Space seed is a thrilling episode. I got excited as soon as the name Botany Bay was revealed, of course, because I immediately made the connection with Star Trek II: The Wrath Of Khan (1982)! The fantastic film directed by Nicholas Meyer is the direct sequel to this excellent episode of the first season of the original series of Star Trek!
Let me briefly resume the plot. The USS Enterprise finds a two-hundred-year-old terrestrial spacecraft registered as Botany Bay (launched around 1990). Once on board, the team formed by Kirk, Spock, Scott and historian McGivers (Madlyn Rhue) discovers the bodies of almost a hundred human beings in cryogenic stasis. As the lights come on, their leader (the charming Ricardo Montalbán) begins to awaken, and McCoy has to work hard to keep him alive as the cryogenic device malfunctions. McCoy succeeds, but says that he didn’t do much and that the extraordinary strength of the awakened person is responsible for keeping him alive.
And here the Star Trek mythology is enriched by another fact, the eugenics wars of the 1990s. In 40 countries, genetically superior individuals took the lead as dictators and tried to control the entire planet. Fortunately, due to their ambition, they began to fight among themselves and were eventually defeated. The Botany Bay carries the last survivors of that group of individuals and their leader is Khan Noonien Singh, who ruled for a few years on a quarter of planet Earth! Needless to say, Khan is not a docile little lamb and immediately starts to think on how to take control of the Enterprise, easily manipulating Miss McGivers who instantly fell in love with him (let’s face it: McGivers in the role of the conquered woman completely at the mercy of his man, is the weakest part of the episode, even if it’s justified by her being attracted to men powerful men of the past and even if she’s partially redeemed at the end when helping Kirk after witnessing Khan’s cruelty at work).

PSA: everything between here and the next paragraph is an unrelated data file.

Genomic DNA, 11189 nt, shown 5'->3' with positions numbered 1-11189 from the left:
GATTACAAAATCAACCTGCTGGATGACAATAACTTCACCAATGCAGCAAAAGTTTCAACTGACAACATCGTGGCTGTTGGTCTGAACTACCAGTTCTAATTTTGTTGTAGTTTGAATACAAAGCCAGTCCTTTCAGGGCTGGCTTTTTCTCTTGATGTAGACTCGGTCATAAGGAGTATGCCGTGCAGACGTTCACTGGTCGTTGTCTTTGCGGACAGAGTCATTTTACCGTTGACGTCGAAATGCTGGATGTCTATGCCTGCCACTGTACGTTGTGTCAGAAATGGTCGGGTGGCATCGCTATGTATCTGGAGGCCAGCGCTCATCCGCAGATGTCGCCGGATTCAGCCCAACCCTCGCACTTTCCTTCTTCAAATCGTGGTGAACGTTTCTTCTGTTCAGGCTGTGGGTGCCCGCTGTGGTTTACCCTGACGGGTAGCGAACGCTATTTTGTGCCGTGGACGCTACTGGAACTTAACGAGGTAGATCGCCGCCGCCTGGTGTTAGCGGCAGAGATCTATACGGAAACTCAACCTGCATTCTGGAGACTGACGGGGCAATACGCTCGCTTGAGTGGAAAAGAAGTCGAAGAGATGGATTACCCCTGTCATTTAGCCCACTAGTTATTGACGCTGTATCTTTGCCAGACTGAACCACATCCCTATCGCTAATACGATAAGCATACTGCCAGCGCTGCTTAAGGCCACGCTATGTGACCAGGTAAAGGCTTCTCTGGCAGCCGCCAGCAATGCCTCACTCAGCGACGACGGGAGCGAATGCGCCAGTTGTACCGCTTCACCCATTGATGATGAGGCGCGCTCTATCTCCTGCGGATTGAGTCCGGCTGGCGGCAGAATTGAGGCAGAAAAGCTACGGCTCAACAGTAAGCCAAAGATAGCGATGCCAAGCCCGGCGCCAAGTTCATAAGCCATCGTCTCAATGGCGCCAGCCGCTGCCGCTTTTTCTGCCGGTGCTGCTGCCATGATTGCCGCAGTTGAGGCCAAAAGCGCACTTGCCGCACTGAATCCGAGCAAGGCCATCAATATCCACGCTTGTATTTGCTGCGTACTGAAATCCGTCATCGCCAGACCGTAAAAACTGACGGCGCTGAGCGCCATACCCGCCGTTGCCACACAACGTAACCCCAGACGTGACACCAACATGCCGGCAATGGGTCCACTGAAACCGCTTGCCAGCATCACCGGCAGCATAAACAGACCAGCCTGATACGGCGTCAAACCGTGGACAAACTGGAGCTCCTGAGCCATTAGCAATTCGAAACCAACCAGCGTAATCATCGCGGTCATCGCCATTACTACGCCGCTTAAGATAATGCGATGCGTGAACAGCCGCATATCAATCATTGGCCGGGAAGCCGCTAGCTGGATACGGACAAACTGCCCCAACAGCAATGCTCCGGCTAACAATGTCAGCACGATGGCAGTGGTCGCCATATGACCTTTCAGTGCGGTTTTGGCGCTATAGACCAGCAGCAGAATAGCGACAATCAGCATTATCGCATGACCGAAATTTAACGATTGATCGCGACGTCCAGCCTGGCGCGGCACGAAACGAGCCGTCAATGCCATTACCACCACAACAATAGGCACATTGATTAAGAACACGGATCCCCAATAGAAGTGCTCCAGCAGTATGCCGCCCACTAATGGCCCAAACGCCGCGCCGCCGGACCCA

What about this episode? It’s splendid from beginning to end! Khan is exceptionally charismatic and steals every scene he’s in. His duel of intellects with Kirk is based on brilliant dialogues and thoughtful looks. This is perhaps the most formidable opponent met so far by James T. Kirk! Khan is a manipulator, he’s very intelligent and has also a superhuman strength, even if that proves to be useless in the inevitable final fistfight against our captain. Montalbán gives life to a threatening character who never lowers his guard, capable of extreme actions and who doesn’t hesitate to kill to reach his goals. Amazing!
And then, more in general, it’s clear that the series is now perfectly geared up. The dialogues between Kirk and Spock are now pitch-perfect, the dialogues of two different but inseparable friends. And McCoy, with his fear of teleportation, his (good-natured) contempt for the use of logic at all costs, and his friendship with Kirk, is also now a well-rounded character. In this episode, even the special effects works, with the Enterprise travelling side by side with the small Botany Bay in scenes that in the first episodes would have probably been left to the imagination of the viewer.
But I feel that it’s really important to highlight the rich mythology which grows with every episode! The Third World War caused by the genetically superior dictators is linked, among other things, to the character of Dr. Julian Bashir in Deep Space Nine (see Dr Bashir, I presume? in the fifth season). Roddenberry by now had in his hands a mature creature that he could develop in a thousand directions and at each episode he was demonstrating how each of those directions was worthy of being explored! As Mr. Spock would say: fascinating!
What else can I add about this episode? The ending is also brilliant, with Kirk deciding to let Khan and his people to make a new life on Ceti Alpha V. The only problem is that in six months Ceti Alpha VI would explode making the fifth planet inhospitable, something that Anton Checov (who, curiously, still hasn’t appeared in this original series) would discover only fifteen years later… but that’s another story! Ciao!
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